Analysis Of The Poem ' Porphyria 's Lover ' Essay

770 Words Oct 28th, 2015 4 Pages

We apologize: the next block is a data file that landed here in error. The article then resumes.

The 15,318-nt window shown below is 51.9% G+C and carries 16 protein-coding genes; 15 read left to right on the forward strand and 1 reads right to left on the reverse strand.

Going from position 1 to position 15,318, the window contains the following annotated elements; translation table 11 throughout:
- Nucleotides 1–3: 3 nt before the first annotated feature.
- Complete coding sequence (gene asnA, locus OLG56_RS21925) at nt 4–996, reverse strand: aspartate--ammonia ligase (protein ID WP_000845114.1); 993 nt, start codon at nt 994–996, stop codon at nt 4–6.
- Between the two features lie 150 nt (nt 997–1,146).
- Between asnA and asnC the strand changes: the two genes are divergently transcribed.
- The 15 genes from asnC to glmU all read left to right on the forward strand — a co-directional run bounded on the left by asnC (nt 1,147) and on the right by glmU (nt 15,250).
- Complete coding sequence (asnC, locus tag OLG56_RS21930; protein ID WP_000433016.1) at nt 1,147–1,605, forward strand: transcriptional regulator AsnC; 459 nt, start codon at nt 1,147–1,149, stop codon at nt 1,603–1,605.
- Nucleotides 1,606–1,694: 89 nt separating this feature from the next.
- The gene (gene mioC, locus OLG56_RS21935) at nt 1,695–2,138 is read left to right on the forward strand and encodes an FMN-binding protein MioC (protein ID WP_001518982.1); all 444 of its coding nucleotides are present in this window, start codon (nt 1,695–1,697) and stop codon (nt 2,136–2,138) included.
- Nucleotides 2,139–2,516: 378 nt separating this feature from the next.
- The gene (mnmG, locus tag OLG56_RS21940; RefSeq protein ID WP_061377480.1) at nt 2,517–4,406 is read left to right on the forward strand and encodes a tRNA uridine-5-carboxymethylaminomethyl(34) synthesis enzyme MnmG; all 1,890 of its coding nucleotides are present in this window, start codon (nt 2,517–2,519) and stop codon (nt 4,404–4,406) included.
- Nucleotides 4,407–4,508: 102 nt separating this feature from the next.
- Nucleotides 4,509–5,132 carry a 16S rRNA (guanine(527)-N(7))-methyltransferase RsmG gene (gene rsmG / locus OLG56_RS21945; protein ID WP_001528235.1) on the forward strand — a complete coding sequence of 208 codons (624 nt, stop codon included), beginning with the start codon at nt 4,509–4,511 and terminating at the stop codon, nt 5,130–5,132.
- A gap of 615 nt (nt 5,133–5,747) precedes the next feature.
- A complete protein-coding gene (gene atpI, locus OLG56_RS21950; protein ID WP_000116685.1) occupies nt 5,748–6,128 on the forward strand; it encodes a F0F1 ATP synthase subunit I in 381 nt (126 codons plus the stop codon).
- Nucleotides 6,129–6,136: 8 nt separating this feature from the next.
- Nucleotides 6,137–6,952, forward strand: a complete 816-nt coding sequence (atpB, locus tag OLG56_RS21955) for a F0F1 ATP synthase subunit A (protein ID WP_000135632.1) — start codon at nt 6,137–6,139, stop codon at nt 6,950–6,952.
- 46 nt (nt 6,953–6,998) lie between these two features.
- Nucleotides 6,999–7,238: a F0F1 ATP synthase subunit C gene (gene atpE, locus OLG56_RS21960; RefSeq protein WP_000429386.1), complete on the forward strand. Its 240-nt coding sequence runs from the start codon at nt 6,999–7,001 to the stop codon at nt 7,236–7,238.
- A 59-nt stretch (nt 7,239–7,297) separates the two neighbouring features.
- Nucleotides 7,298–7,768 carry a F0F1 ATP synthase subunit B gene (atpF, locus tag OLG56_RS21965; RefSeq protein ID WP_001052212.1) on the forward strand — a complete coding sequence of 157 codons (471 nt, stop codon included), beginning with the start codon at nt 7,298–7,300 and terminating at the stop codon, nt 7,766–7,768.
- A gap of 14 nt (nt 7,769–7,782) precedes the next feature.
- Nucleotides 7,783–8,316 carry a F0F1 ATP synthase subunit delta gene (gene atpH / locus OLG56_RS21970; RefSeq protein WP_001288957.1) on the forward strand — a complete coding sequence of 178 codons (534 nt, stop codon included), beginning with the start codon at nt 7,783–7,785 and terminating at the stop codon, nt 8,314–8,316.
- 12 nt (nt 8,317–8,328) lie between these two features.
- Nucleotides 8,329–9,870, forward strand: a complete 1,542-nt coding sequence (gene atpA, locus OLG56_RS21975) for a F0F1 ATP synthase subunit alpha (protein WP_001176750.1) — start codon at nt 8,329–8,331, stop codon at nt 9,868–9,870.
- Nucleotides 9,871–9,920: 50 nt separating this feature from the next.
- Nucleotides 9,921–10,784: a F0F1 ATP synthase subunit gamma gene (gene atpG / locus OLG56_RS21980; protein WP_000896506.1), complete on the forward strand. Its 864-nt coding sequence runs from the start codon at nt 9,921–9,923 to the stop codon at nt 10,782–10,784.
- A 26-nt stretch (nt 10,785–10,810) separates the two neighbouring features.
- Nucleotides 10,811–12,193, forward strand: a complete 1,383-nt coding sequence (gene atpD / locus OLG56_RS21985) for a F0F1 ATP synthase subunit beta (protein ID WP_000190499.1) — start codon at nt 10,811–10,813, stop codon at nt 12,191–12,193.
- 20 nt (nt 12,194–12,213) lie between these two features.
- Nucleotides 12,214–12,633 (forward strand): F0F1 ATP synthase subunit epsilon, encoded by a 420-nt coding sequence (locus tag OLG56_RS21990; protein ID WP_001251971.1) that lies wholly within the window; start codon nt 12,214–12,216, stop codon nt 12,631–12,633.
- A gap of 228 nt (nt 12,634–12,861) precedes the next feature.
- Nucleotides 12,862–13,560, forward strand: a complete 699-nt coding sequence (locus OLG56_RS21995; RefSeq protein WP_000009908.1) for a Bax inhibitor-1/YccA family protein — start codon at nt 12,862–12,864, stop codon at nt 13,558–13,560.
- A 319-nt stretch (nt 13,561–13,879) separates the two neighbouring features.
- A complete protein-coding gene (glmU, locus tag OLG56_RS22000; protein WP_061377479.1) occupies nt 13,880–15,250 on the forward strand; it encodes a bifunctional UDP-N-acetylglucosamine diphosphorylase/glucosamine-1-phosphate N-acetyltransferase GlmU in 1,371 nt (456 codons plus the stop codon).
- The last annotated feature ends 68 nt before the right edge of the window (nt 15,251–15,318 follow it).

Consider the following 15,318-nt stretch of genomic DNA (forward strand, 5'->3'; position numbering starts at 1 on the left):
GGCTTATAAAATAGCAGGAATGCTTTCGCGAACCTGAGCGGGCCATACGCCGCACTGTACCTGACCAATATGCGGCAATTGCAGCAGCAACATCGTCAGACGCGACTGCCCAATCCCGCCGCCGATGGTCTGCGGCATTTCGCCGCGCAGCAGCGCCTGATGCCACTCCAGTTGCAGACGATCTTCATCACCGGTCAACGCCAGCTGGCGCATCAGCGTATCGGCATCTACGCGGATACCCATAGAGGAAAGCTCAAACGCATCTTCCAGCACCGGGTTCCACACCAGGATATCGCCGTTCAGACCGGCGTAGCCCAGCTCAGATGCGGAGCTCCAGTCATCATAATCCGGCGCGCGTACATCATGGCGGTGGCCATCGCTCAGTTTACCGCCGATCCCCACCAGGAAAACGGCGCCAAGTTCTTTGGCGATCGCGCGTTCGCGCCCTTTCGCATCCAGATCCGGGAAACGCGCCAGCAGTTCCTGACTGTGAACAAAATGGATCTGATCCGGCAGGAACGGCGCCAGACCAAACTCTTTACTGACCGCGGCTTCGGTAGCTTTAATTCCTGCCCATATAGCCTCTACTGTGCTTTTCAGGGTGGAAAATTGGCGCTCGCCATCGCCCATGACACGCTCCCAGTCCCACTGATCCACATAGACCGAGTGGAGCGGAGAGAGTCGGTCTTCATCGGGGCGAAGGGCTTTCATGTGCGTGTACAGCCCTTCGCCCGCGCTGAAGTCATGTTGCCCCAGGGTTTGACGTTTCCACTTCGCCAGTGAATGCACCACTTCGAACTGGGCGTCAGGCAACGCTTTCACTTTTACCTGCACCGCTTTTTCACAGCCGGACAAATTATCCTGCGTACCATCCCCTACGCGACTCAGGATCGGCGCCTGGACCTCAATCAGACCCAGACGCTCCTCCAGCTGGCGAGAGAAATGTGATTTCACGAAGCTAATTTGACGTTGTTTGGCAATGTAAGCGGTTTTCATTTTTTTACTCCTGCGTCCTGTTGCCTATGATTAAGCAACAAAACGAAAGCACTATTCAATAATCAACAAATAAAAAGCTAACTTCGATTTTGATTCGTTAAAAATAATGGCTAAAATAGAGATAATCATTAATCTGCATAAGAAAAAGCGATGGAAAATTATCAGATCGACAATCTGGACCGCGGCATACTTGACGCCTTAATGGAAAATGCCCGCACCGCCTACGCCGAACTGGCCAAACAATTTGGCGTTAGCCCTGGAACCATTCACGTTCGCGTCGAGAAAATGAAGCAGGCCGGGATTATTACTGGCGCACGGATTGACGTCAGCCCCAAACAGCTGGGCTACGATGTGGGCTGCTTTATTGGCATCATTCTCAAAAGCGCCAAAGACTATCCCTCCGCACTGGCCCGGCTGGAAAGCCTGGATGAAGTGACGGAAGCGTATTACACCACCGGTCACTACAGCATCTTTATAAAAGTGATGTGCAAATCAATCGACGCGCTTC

Robert Browning’s unconventional dramatic monologue “Porphyria’s Lover” enters the mind of an unknown, although presumably male, psychologically complex person who tells the story of strangling his lover by winding her long yellow hair around her throat three times after she comes into his house and kindles a fire. Following Porphyria’s death, the speaker repeatedly tells himself, and tries to assure to himself, that she did not resist his strangling of her and that he had not committed a crime. The poem shines light on the obsessive behavior of the speaker, relating to the idea of never wanting to let go of someone we love. Browning unveils the speaker’s concealed insanity as the speaker takes his act one step further and kills Porphyria to prevent any risk of leaving him, simultaneously making his love for her eternal like the death he bestows upon her. The first lines of the poem open with the typical romantic poetry aesthetic and are abruptly disrupted by a sexual, psychotic act that is nonchalantly narrated by the speaker. This transition gives the title, “Porphyria’s Lover” a whole new meaning: The lover doesn’t only love Porphyria in a romantic way, but in a way that is obsessive and controlling. “That moment she was mine, mine,” which is a similar characteristic of selfishness found in Browning’s “My last Duchess,” reveals the speakers obsessive personality and elicits a response from the reader, making one question if the man is actually in love with Porphyria or…

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